Jimma Reat's family sues Denver over botched 911 call that led to his death

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To back up this contention, the lawsuit says Denver police initially tried to determine if Reat and his friends were gang members. Also mentioned are comments made in the press implying the harsh words that prompted the confrontation could have been gang-related.

These elements transition into a section that attempts to place Reat's death in a context of police policy requiring operators to have crime victims return to city limits in order to report incidents. Here's an excerpt:

More particularly, it is the longstanding widespread deliberately indifferent danger creating custom, habit, practice and/or policy for emergency communications operators to regularly refuse to dispatch units where the victims are safely located, and instead direct them to go back into city limits in the proximity of where the attackers were known to have just been or to still be, or even instruct the callers to remain at the scenes involving crimes against persons to meet police.

Denver has, with deliberate indifference, and actual knowledge, failed to mandate as policy or train its operators and dispatchers that in circumstances of reported assaults, they may never direct persons outside of Denver to return to Denver without providing immediate and timely police cover, and a specific protective plan to assure that there is no risk of further attack on such persons by their assailants in following 911 instructions.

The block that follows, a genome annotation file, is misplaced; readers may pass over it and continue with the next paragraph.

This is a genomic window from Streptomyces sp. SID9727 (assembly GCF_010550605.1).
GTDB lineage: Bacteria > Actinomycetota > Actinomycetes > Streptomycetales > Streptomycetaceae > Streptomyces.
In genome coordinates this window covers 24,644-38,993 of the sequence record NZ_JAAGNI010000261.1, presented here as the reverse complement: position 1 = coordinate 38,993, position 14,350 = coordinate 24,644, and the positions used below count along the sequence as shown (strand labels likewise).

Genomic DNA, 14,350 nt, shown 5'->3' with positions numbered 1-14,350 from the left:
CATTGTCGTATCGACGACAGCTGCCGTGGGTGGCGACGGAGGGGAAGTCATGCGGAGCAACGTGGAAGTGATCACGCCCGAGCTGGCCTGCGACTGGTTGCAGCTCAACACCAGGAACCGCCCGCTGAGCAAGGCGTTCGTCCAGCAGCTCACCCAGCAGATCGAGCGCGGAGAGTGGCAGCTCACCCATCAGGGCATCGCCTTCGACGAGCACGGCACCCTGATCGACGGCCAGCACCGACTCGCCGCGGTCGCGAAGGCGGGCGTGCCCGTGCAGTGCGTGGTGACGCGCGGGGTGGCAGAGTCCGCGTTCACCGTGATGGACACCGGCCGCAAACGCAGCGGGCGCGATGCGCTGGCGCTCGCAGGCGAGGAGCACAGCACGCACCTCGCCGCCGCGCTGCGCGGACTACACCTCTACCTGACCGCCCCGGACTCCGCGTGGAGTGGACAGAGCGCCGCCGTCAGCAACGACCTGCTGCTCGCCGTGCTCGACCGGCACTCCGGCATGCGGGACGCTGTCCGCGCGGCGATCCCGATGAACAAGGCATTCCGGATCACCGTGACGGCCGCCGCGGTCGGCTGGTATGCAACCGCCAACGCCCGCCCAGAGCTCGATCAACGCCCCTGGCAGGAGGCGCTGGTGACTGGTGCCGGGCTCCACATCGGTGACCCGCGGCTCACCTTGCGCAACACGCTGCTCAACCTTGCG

This custom, habit, policy and practice has been in widespread effect since at least the 1980s, when it was reported in the media that a few young boys who were being attacked at a McDonald's in Denver, and who had gone to a safe place in Lakewood, were instructed by the Denver 911 operators to return to Denver, where officers would meet them.

In a release about the lawsuit, the Holland, Holland Edwards & Grossman attorneys write that the lawsuit "challenges a set of civil rights violations that have devastated a very loving South Sudanese refugee family, who thought they were finally living in a safe place after having escaped the ravages of war. As a child, Jimma Reat walked and was carried for months by his family from Sudan to a refugee camp in Ethiopia before coming to the United States and settling in Denver."

Continue to read more about the tragic death of Jimma Reat and to see additional photos and the lawsuit.
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Michael Roberts has written for Westword since October 1990, serving stints as music editor and media columnist. He currently covers everything from breaking news and politics to sports and stories that defy categorization.
Contact: Michael Roberts